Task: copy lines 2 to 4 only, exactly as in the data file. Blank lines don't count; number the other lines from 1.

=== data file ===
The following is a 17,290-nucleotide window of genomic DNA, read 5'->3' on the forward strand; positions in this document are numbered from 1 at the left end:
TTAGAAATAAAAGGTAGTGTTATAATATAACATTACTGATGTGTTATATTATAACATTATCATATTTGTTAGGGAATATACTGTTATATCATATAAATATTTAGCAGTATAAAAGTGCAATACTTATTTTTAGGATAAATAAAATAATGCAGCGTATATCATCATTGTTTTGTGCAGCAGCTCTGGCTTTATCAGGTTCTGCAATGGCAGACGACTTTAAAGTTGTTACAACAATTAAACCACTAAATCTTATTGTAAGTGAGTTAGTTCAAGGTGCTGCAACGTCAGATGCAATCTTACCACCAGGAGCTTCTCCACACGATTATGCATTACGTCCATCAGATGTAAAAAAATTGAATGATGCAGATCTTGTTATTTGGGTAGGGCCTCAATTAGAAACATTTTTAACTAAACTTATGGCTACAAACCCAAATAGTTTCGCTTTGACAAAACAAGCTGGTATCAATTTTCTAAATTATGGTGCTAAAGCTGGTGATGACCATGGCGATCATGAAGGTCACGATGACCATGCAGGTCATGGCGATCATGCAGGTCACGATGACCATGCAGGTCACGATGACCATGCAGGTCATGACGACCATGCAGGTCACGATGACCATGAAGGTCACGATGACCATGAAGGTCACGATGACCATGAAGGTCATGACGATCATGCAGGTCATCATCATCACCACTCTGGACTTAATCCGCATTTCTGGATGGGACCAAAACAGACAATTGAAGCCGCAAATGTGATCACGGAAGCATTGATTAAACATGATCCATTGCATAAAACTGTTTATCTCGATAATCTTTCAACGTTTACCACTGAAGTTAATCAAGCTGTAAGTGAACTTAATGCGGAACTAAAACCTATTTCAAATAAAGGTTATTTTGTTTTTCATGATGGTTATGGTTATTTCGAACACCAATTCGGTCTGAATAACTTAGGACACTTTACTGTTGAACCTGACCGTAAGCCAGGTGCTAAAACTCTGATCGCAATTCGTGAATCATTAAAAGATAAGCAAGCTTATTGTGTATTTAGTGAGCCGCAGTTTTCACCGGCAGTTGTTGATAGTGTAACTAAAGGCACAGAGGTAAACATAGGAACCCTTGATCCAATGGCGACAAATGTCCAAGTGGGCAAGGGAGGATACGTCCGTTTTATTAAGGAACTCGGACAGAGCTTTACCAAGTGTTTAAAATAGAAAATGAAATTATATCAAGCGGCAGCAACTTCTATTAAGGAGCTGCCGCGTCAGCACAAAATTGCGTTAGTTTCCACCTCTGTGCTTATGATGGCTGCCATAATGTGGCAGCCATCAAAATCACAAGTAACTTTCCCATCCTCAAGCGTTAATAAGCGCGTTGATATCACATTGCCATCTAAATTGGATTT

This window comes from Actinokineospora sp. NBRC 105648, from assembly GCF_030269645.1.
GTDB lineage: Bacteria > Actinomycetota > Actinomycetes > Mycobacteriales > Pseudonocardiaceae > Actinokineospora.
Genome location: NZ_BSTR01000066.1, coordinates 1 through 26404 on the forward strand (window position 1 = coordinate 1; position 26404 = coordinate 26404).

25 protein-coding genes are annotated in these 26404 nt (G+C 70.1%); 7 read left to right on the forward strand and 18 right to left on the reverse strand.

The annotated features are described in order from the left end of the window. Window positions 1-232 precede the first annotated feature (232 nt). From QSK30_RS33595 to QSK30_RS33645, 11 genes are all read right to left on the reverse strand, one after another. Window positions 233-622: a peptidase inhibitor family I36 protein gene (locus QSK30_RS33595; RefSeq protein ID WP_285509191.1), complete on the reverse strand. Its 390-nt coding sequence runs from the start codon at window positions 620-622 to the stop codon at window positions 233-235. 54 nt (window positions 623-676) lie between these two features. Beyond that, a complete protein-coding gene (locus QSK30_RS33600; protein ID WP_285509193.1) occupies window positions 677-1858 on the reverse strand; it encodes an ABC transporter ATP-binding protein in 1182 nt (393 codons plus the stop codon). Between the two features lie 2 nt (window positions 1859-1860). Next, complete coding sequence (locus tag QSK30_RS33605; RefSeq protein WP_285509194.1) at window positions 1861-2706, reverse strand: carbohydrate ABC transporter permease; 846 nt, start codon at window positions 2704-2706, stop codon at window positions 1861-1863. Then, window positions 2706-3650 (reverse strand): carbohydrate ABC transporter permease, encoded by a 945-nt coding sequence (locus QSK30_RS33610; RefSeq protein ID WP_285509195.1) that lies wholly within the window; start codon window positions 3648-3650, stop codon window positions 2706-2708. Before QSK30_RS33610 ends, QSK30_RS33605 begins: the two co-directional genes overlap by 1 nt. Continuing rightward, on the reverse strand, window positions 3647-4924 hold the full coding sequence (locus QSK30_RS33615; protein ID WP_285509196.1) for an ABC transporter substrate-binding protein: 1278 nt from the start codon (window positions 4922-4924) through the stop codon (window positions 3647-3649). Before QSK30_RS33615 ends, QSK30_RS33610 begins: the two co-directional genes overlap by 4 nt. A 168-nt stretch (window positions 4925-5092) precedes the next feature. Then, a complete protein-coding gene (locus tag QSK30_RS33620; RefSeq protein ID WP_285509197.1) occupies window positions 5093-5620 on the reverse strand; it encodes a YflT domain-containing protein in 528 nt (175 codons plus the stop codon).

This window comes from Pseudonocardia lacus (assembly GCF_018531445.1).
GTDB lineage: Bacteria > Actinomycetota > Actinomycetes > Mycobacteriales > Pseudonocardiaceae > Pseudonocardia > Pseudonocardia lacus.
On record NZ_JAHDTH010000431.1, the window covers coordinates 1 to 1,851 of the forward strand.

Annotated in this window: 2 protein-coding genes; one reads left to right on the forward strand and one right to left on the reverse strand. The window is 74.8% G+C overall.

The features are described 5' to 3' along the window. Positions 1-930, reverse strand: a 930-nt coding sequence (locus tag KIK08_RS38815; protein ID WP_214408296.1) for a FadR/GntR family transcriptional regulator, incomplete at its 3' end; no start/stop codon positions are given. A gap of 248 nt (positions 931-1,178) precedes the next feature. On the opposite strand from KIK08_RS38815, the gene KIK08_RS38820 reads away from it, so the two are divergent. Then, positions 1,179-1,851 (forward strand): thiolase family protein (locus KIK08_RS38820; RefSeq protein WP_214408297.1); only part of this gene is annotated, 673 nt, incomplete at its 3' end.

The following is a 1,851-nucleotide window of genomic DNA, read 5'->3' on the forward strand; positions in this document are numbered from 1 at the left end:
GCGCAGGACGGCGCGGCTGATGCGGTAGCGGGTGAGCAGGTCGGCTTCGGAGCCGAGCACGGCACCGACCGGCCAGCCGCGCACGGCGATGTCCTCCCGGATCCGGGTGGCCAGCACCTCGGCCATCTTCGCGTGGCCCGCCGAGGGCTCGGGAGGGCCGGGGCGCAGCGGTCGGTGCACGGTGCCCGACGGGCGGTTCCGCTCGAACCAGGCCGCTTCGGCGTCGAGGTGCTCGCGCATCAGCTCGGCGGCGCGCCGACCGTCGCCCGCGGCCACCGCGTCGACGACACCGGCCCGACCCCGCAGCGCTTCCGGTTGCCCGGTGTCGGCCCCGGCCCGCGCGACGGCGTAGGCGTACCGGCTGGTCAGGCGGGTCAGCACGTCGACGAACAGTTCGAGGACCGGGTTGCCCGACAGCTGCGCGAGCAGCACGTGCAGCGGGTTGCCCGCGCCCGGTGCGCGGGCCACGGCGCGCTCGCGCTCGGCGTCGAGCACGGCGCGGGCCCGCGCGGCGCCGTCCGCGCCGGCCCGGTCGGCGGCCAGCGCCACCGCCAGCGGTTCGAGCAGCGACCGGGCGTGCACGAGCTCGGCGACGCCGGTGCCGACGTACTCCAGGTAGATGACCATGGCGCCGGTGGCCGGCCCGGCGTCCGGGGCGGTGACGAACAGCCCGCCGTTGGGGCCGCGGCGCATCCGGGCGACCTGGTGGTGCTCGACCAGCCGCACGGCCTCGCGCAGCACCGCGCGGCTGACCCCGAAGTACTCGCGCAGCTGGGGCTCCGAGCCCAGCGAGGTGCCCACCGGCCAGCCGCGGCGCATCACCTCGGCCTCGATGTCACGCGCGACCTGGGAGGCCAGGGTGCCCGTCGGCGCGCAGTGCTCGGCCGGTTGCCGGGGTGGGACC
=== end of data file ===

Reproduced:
TTAGAAATAAAAGGTAGTGTTATAATATAACATTACTGATGTGTTATATTATAACATTATCATATTTGTTAGGGAATATACTGTTATATCATATAAATATTTAGCAGTATAAAAGTGCAATACTTATTTTTAGGATAAATAAAATAATGCAGCGTATATCATCATTGTTTTGTGCAGCAGCTCTGGCTTTATCAGGTTCTGCAATGGCAGACGACTTTAAAGTTGTTACAACAATTAAACCACTAAATCTTATTGTAAGTGAGTTAGTTCAAGGTGCTGCAACGTCAGATGCAATCTTACCACCAGGAGCTTCTCCACACGATTATGCATTACGTCCATCAGATGTAAAAAAATTGAATGATGCAGATCTTGTTATTTGGGTAGGGCCTCAATTAGAAACATTTTTAACTAAACTTATGGCTACAAACCCAAATAGTTTCGCTTTGACAAAACAAGCTGGTATCAATTTTCTAAATTATGGTGCTAAAGCTGGTGATGACCATGGCGATCATGAAGGTCACGATGACCATGCAGGTCATGGCGATCATGCAGGTCACGATGACCATGCAGGTCACGATGACCATGCAGGTCATGACGACCATGCAGGTCACGATGACCATGAAGGTCACGATGACCATGAAGGTCACGATGACCATGAAGGTCATGACGATCATGCAGGTCATCATCATCACCACTCTGGACTTAATCCGCATTTCTGGATGGGACCAAAACAGACAATTGAAGCCGCAAATGTGATCACGGAAGCATTGATTAAACATGATCCATTGCATAAAACTGTTTATCTCGATAATCTTTCAACGTTTACCACTGAAGTTAATCAAGCTGTAAGTGAACTTAATGCGGAACTAAAACCTATTTCAAATAAAGGTTATTTTGTTTTTCATGATGGTTATGGTTATTTCGAACACCAATTCGGTCTGAATAACTTAGGACACTTTACTGTTGAACCTGACCGTAAGCCAGGTGCTAAAACTCTGATCGCAATTCGTGAATCATTAAAAGATAAGCAAGCTTATTGTGTATTTAGTGAGCCGCAGTTTTCACCGGCAGTTGTTGATAGTGTAACTAAAGGCACAGAGGTAAACATAGGAACCCTTGATCCAATGGCGACAAATGTCCAAGTGGGCAAGGGAGGATACGTCCGTTTTATTAAGGAACTCGGACAGAGCTTTACCAAGTGTTTAAAATAGAAAATGAAATTATATCAAGCGGCAGCAACTTCTATTAAGGAGCTGCCGCGTCAGCACAAAATTGCGTTAGTTTCCACCTCTGTGCTTATGATGGCTGCCATAATGTGGCAGCCATCAAAATCACAAGTAACTTTCCCATCCTCAAGCGTTAATAAGCGCGTTGATATCACATTGCCATCTAAATTGGATTT

This window comes from Actinokineospora sp. NBRC 105648, from assembly GCF_030269645.1.
GTDB lineage: Bacteria > Actinomycetota > Actinomycetes > Mycobacteriales > Pseudonocardiaceae > Actinokineospora.